Bunching Onion 'Ishikura'

Allium fistulosum 'Ishikura'

Bunching Onion 'Ishikura'

Allium fistulosum 'Ishikura'
Versatile spring onion with great aroma
Oriental type bunching onion 'Ishikura' (Allium Fistulosum) has a strong smell. 'Ishikura' is a quick growing welsh onion producing long slim stems and dark green leaves. Tastes great fried, but also delicious in soups and salads.

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Bunching Onion 'Ishikura'
Bunching Onion 'Ishikura'
Bunching Onion 'Ishikura'
Bunching Onion 'Ishikura'
Edible: Yes
Cutting flowers: No
Grafted: No
Green stayer: No
Guarantee: 1 year growth and flowering guarantee
Hardy plants: No
Harvesting: May - November
Latin name: Allium fistulosum 'Ishikura'
Leafs all year: No
Naturalizing: No
Scented: Not Scented
Self polinating: No

Welsh bunching onion seeds require no prior treatment.

How to Sow

Sow appropriately for early, mid-season or late harvest.

Bunching onions grow anywhere but you will need to add some chalk to sandy soil. There are two ways of sowing:

  1. Sow directly into the garden, full sun, March or April as soon as weather conditions allow. Loosen the soil with a fork to at least 30 cm deep. Sowing can be done in two ways. 1. Draw a straight furrow, approx 1 cm deep. Label your row. Mix the seed with some sharp sand and sprinkle it along the row as thinly as possible between thumb and forefinger. A perfect seed distance is 5-7 cm. Cover the seeds with 2 cm of soil, press carefully down and sprinkle each furrow with water. Plant more rows at 25 cm apart. The seeds will germinate within 3-4 weeks and seedlings need no thinning out.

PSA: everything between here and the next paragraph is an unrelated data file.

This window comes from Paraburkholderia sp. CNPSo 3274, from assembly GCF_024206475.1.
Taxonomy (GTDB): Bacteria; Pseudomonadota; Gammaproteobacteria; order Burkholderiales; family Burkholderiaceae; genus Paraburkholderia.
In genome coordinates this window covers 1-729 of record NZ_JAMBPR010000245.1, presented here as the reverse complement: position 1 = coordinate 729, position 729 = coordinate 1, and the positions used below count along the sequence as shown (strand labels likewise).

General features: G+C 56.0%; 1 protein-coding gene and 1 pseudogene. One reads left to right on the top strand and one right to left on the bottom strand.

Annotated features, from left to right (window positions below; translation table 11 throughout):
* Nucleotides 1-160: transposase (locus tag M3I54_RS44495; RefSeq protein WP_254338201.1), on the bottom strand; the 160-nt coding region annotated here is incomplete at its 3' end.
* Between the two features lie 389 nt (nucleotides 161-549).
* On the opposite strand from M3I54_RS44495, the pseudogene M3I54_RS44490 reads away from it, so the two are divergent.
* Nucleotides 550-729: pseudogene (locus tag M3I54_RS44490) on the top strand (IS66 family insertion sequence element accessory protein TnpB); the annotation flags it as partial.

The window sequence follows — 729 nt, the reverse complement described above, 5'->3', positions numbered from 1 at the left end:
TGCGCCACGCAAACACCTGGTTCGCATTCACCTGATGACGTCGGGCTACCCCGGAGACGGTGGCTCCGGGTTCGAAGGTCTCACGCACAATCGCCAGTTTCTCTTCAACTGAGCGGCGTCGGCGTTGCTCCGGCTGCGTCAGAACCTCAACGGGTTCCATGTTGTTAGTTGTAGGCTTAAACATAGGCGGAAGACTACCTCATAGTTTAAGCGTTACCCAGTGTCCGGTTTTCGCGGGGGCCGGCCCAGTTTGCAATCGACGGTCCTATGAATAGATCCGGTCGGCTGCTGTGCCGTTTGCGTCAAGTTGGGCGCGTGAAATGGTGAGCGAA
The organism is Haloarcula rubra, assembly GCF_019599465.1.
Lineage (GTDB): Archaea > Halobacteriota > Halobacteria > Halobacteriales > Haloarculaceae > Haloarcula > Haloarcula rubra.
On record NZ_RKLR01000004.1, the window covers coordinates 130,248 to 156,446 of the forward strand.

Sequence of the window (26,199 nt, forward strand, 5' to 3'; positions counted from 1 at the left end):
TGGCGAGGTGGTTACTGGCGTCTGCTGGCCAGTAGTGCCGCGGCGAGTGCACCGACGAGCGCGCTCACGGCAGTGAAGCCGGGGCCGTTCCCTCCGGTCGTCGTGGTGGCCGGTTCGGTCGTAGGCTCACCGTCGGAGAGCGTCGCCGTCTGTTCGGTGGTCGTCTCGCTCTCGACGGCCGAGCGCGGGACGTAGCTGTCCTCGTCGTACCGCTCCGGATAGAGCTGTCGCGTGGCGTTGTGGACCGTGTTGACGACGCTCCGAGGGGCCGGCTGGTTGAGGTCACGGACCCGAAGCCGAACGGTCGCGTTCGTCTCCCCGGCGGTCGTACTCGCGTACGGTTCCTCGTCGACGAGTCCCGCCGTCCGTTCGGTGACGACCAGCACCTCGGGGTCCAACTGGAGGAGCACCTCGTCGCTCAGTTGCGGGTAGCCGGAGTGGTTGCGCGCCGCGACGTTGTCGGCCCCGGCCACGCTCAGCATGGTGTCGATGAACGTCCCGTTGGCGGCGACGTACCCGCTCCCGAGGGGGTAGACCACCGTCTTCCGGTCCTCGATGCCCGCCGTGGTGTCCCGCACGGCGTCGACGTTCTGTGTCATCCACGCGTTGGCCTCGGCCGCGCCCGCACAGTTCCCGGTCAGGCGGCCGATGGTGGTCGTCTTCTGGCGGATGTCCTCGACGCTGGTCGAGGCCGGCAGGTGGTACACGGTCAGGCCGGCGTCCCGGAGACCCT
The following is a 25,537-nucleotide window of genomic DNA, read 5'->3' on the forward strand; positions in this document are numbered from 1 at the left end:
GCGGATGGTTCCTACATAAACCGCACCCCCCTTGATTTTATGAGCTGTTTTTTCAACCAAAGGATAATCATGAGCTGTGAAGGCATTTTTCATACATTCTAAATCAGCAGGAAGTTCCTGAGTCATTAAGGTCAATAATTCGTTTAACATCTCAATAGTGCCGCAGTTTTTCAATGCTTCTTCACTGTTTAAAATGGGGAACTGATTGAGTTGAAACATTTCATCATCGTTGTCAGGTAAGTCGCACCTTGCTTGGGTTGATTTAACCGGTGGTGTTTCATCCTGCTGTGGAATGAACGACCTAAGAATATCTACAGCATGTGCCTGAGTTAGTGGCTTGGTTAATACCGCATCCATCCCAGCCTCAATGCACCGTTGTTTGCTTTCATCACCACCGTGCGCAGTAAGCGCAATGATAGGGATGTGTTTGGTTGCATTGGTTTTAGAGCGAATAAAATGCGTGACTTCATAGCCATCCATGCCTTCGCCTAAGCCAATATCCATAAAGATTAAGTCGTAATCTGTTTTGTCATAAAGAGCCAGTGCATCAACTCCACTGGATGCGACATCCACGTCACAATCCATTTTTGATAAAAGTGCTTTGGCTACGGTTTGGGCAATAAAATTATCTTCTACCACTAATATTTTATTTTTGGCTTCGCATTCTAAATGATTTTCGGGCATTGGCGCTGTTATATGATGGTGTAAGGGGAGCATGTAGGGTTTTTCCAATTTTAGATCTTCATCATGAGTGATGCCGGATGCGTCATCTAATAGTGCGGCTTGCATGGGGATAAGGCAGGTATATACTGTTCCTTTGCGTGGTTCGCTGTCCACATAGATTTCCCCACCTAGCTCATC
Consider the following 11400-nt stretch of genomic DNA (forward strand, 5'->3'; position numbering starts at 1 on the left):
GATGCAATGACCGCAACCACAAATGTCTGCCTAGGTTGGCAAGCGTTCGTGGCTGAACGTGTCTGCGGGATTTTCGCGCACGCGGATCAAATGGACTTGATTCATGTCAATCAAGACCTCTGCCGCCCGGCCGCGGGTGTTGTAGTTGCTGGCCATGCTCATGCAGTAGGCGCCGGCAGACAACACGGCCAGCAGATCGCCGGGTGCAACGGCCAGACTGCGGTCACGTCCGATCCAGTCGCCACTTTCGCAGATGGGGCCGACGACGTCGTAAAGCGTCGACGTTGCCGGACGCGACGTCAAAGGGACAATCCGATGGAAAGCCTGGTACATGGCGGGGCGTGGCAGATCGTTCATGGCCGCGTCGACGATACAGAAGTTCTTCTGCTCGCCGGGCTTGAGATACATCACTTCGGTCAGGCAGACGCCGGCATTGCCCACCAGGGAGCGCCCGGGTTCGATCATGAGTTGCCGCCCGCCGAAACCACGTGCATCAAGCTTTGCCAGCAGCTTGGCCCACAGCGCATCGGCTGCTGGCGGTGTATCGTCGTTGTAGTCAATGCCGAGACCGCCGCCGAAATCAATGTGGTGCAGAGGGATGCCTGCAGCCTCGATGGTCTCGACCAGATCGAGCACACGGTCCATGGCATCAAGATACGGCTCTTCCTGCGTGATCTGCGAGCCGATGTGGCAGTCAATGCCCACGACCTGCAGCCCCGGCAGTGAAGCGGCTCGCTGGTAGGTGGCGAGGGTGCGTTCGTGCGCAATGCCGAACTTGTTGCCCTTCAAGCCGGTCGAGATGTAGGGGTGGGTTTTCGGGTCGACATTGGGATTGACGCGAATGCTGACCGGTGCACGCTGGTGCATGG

2. Sow indoors in a tray from the end of February in about 5 cm of soil. Spread the seeds over the tray and scatter a layer of soil on top to about 1 cm. Sprinkle with water and stand somewhere at room temperature. When the plants are 10-12 cm, plant them out along a row; every 10 cm, one seedling. Allow the plant hole to stay open and water immediately (this is how to plant leek seedlings too). More rows can be planted out at 25 cm apart.


Water extra in dry periods and keep the bed free from weeds to encourage your bunching onion to grow well.


Early: May-August
Mid-season: July-November.
Late: August-December.

This crop is ready to harvest when the outer leaves turn yellow or already dried up, around September-October. Harvest them with a rake - run the rake along the row and flip your bunching onions up. Shake of any excess soil from the onion stems let them dry on top of the soil (as long as it is not wet). Otherwise stack them in trays in a shed so that they can dry.


The bunching onion is milder flavoured than the common onion - something between leek and onion actually. It is a member of the onion family (Alliaceae).

If you do not harvest your bunching onions, they will shoot up the following spring again. You can harvest them as long as new leaves are growing but if you wait too long it will flower with a rather lovely globe flowers in white.

Bunching onions are reasonably hardy and if you plant them from August through October you can harvest them in early spring. Do give them some protection from severe frost. A cold-frame is ideal.


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